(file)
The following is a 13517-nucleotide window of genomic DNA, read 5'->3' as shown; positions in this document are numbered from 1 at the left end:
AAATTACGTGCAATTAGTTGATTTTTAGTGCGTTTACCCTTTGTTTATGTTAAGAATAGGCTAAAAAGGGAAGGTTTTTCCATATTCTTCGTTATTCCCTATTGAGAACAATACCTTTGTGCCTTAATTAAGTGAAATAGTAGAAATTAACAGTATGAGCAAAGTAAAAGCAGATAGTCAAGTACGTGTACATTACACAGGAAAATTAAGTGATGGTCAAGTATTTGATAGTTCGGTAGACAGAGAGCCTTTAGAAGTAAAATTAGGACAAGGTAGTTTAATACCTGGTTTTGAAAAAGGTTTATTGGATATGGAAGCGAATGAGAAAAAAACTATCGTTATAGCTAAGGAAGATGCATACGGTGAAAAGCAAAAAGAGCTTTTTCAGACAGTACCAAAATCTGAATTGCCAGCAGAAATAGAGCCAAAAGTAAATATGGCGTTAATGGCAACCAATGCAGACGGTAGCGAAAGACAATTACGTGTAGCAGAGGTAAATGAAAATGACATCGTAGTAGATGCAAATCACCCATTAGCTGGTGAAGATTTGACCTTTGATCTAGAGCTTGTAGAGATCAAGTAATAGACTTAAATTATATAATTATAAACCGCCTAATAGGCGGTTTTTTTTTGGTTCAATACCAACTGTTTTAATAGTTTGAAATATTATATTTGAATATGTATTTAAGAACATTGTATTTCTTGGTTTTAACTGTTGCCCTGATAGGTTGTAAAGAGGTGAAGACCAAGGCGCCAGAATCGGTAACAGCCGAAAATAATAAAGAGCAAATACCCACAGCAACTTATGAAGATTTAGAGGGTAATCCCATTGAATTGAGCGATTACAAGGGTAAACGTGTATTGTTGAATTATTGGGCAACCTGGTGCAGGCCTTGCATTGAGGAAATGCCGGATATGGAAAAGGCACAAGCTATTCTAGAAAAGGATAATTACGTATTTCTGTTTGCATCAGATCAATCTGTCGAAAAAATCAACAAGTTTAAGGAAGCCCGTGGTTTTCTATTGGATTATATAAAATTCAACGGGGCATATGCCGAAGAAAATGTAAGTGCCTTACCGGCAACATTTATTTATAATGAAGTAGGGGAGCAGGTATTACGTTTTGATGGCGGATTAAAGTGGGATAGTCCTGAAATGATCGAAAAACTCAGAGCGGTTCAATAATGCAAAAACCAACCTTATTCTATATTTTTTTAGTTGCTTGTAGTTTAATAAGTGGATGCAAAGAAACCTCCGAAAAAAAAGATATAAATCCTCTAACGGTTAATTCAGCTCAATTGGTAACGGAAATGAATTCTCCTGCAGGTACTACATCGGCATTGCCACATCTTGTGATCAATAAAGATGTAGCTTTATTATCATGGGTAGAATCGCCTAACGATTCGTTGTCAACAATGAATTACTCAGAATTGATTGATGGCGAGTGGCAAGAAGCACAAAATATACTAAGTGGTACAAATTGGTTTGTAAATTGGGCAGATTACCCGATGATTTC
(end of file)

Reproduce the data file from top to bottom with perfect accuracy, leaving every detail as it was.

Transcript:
The following is a 13517-nucleotide window of genomic DNA, read 5'->3' as shown; positions in this document are numbered from 1 at the left end:
AAATTACGTGCAATTAGTTGATTTTTAGTGCGTTTACCCTTTGTTTATGTTAAGAATAGGCTAAAAAGGGAAGGTTTTTCCATATTCTTCGTTATTCCCTATTGAGAACAATACCTTTGTGCCTTAATTAAGTGAAATAGTAGAAATTAACAGTATGAGCAAAGTAAAAGCAGATAGTCAAGTACGTGTACATTACACAGGAAAATTAAGTGATGGTCAAGTATTTGATAGTTCGGTAGACAGAGAGCCTTTAGAAGTAAAATTAGGACAAGGTAGTTTAATACCTGGTTTTGAAAAAGGTTTATTGGATATGGAAGCGAATGAGAAAAAAACTATCGTTATAGCTAAGGAAGATGCATACGGTGAAAAGCAAAAAGAGCTTTTTCAGACAGTACCAAAATCTGAATTGCCAGCAGAAATAGAGCCAAAAGTAAATATGGCGTTAATGGCAACCAATGCAGACGGTAGCGAAAGACAATTACGTGTAGCAGAGGTAAATGAAAATGACATCGTAGTAGATGCAAATCACCCATTAGCTGGTGAAGATTTGACCTTTGATCTAGAGCTTGTAGAGATCAAGTAATAGACTTAAATTATATAATTATAAACCGCCTAATAGGCGGTTTTTTTTTGGTTCAATACCAACTGTTTTAATAGTTTGAAATATTATATTTGAATATGTATTTAAGAACATTGTATTTCTTGGTTTTAACTGTTGCCCTGATAGGTTGTAAAGAGGTGAAGACCAAGGCGCCAGAATCGGTAACAGCCGAAAATAATAAAGAGCAAATACCCACAGCAACTTATGAAGATTTAGAGGGTAATCCCATTGAATTGAGCGATTACAAGGGTAAACGTGTATTGTTGAATTATTGGGCAACCTGGTGCAGGCCTTGCATTGAGGAAATGCCGGATATGGAAAAGGCACAAGCTATTCTAGAAAAGGATAATTACGTATTTCTGTTTGCATCAGATCAATCTGTCGAAAAAATCAACAAGTTTAAGGAAGCCCGTGGTTTTCTATTGGATTATATAAAATTCAACGGGGCATATGCCGAAGAAAATGTAAGTGCCTTACCGGCAACATTTATTTATAATGAAGTAGGGGAGCAGGTATTACGTTTTGATGGCGGATTAAAGTGGGATAGTCCTGAAATGATCGAAAAACTCAGAGCGGTTCAATAATGCAAAAACCAACCTTATTCTATATTTTTTTAGTTGCTTGTAGTTTAATAAGTGGATGCAAAGAAACCTCCGAAAAAAAAGATATAAATCCTCTAACGGTTAATTCAGCTCAATTGGTAACGGAAATGAATTCTCCTGCAGGTACTACATCGGCATTGCCACATCTTGTGATCAATAAAGATGTAGCTTTATTATCATGGGTAGAATCGCCTAACGATTCGTTGTCAACAATGAATTACTCAGAATTGATTGATGGCGAGTGGCAAGAAGCACAAAATATACTAAGTGGTACAAATTGGTTTGTAAATTGGGCAGATTACCCGATGATTTC